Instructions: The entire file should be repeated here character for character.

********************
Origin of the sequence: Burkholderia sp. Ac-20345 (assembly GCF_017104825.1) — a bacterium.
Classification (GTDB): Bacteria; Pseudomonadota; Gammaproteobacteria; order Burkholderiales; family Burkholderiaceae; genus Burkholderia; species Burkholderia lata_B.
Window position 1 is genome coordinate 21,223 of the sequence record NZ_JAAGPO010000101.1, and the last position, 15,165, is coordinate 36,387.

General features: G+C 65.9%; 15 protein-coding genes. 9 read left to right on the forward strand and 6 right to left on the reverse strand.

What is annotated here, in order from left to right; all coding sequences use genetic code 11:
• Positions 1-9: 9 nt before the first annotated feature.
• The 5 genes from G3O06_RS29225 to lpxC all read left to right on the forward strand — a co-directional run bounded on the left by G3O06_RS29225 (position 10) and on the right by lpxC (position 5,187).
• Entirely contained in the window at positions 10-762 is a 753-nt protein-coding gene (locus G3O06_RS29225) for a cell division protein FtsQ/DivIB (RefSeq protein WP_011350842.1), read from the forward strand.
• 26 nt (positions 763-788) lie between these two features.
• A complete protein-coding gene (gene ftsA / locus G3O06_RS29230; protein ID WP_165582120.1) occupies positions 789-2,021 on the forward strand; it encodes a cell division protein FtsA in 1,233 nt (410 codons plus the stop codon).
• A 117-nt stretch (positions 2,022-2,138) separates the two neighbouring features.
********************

Origin of the sequence: Burkholderia sp. Ac-20345 (assembly GCF_017104825.1) — a bacterium.
Classification (GTDB): Bacteria; Pseudomonadota; Gammaproteobacteria; order Burkholderiales; family Burkholderiaceae; genus Burkholderia; species Burkholderia lata_B.
Window position 1 is genome coordinate 21,223 of the sequence record NZ_JAAGPO010000101.1, and the last position, 15,165, is coordinate 36,387.

General features: G+C 65.9%; 15 protein-coding genes. 9 read left to right on the forward strand and 6 right to left on the reverse strand.

What is annotated here, in order from left to right; all coding sequences use genetic code 11:
• Positions 1-9: 9 nt before the first annotated feature.
• The 5 genes from G3O06_RS29225 to lpxC all read left to right on the forward strand — a co-directional run bounded on the left by G3O06_RS29225 (position 10) and on the right by lpxC (position 5,187).
• Entirely contained in the window at positions 10-762 is a 753-nt protein-coding gene (locus G3O06_RS29225) for a cell division protein FtsQ/DivIB (RefSeq protein WP_011350842.1), read from the forward strand.
• 26 nt (positions 763-788) lie between these two features.
• A complete protein-coding gene (gene ftsA / locus G3O06_RS29230; protein ID WP_165582120.1) occupies positions 789-2,021 on the forward strand; it encodes a cell division protein FtsA in 1,233 nt (410 codons plus the stop codon).
• A 117-nt stretch (positions 2,022-2,138) separates the two neighbouring features.